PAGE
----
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Neri's Land Improvement, LLC v. J. J. Cassone Bakery

September 29, 2009

NERI'S LAND IMPROVEMENT, LLC, ET AL., APPELLANTS,
v.
J. J. CASSONE BAKERY, INC., RESPONDENT.



In an action, inter alia, for a judgment declaring that a certain restrictive covenant is unenforceable and should be extinguished pursuant to RPAPL § 1951, the plaintiffs appeal (1) from an order of the Supreme Court, Westchester County (Lefkowitz, J.), dated December 10, 2007, which denied that branch of their motion which was to deem the defendant's motion to dismiss the amended complaint abandoned pursuant to 22 NYCRR 202.48 and granted the defendant's cross motion to settle an order nunc pro tunc, and (2), as limited by their brief, from so much of an order of the same court, also dated December 10, 2007, as granted the defendant's motion pursuant to CPLR 3211(a)(7) to dismiss the amended complaint for failure to state a cause of action.

Published by New York State Law Reporting Bureau pursuant to Judiciary Law § 431.

This opinion is uncorrected and subject to revision before publication in the Official Reports.

PETER B. SKELOS, J.P., DANIEL D. ANGIOLILLO, RUTH C. BALKIN and ARIEL E. BELEN, JJ.

(Index No. 22775/06)

DECISION & ORDER

ORDERED that the first order dated December 10, 2007, is affirmed; and it is further,

ORDERED that the second order dated December 10, 2007, is affirmed insofar as appealed from; and it is further,

ORDERED that one bill of costs is awarded to the defendant.

The plaintiffs, Neri's Land Improvement, LLC (hereinafter Neri's Land) and Neri's Bakery Products, Inc. (hereinafter Neri's Bakery, and together with Neri's Land, Neri), operate a bakery on two parcels of property located in Port Chester, New York, and owned by Neri and/or its subsidiaries. The defendant, J.J. Cassone Bakery, Inc. (hereinafter Cassone), also operates a bakery in Port Chester on a parcel of property located approximately nine-tenths of a mile away from the two properties where Neri operates its bakery business.

In 1999 Cassone acquired title to a parcel of property situated between the two properties where Neri operates its bakery business (hereinafter the premises). Thereafter, in 2003, Cassone transferred the premises by deed to 41 Pearl Street Holding Company, LLC (hereinafter 41 Pearl Street). The deed contained a restrictive covenant prohibiting the use of the premises "as a bakery or for any purpose related or ancillary to a bakery" for a period of 50 years from the date of the deed. Subsequently, in 2006, 41 Pearl Street transferred the premises by deed to Neri's Land. In that deed, Neri's Land expressly acknowledged the existence of the restrictive covenant, which is set forth in the deed, and agreed to be bound by the restrictive covenant.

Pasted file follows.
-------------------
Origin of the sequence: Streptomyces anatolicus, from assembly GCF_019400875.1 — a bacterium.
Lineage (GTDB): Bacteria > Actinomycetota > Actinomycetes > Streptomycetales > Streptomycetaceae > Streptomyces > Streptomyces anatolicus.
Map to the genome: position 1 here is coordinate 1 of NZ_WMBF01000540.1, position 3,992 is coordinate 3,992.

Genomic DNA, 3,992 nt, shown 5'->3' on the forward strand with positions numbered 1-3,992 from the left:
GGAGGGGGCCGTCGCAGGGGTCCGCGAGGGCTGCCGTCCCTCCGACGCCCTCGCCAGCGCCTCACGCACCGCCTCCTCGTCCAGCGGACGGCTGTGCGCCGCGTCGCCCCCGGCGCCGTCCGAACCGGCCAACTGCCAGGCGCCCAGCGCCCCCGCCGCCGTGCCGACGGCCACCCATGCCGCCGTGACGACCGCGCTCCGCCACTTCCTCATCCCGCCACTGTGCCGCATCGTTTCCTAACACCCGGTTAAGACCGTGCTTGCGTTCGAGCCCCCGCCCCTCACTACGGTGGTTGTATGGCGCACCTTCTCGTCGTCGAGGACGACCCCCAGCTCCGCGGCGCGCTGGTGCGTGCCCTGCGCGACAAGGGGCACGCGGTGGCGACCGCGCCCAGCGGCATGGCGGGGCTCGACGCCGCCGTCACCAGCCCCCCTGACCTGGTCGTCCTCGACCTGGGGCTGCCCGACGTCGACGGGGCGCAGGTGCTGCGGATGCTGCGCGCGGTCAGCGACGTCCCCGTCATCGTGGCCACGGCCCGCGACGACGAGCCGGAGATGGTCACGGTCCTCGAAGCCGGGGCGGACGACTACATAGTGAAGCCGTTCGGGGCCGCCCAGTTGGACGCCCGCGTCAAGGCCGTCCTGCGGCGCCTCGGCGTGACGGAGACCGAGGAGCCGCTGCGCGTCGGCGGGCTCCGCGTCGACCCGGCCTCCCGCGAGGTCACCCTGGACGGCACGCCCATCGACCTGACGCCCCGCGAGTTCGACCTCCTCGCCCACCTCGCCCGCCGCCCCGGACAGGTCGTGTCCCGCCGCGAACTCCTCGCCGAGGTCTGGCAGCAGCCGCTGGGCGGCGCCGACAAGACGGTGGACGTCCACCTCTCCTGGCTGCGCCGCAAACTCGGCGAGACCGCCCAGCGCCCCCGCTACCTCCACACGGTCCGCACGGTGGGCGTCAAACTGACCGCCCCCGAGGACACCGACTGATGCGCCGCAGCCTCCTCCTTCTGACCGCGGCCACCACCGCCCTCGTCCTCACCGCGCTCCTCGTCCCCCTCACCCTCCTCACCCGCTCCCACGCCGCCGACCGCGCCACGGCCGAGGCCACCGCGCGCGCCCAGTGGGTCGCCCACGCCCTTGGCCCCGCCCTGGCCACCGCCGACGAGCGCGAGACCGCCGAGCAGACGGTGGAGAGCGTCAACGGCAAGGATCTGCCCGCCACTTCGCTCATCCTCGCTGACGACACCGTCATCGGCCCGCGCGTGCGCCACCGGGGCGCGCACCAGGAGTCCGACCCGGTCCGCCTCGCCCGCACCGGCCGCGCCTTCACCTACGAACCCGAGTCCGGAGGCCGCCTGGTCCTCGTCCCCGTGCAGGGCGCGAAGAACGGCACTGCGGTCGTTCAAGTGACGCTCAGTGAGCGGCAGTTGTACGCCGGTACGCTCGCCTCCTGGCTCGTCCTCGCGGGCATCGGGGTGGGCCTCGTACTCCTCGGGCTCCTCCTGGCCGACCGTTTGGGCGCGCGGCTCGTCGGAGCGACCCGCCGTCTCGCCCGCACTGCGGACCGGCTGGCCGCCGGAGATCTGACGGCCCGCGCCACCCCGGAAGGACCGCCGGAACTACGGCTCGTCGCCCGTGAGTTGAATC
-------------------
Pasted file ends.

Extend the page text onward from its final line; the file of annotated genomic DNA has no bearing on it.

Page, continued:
Neri commenced this action against Cassone, inter alia, for a judgment declaring that the restrictive covenant is unenforceable and should be extinguished pursuant to RPAPL 1951, as well as for injunctive relief and to recover damages based on Cassone's alleged violation of General Business Law § 340. Subsequently, Cassone moved to dismiss Neri's amended complaint. The Supreme Court, inter alia, granted the motion and directed the submission of an order on notice.

Thereafter, Neri moved, inter alia, to deem Cassone's motion to dismiss the amended complaint abandoned pursuant to 22 NYCRR 202.48 on the ground that Cassone had failed to settle an order on notice within 60 days. Cassone cross-moved to settle an order nunc pro tunc. The Supreme Court denied that branch of Neri's motion which was to deem Cassone's motion to dismiss the amended complaint abandoned pursuant to 22 NYCRR 202.48 and granted Cassone's cross motion to settle an order nunc pro tunc. Subsequently, the Supreme Court granted Cassone's motion pursuant to CPLR 3211(a)(7) to dismiss the amended complaint for failure to state a cause of action.

Under the circumstances, the Supreme Court providently exercised its discretion in denying that branch of Neri's motion which was to deem Cassone's motion to dismiss the amended complaint abandoned pursuant to 22 NYCRR 202.48 and in granting Cassone's cross motion to settle an order nunc pro tunc (see Parisi v McElhatton, 209 AD2d 495). Cassone set forth a valid excuse for the short delay, its actions were devoid of any intent to abandon the motion to dismiss, and there is nothing in the record showing that Neri was prejudiced by the brief delay (see Marzullo v General Motors Corp., 34 AD3d 540; Parisi v McElhatton, 209 AD2d at 495; cf. Seeman v Seeman, 154 AD2d 584).

The Supreme Court properly granted that branch of Cassone's motion which was to dismiss the first cause of action in Neri's amended complaint ...


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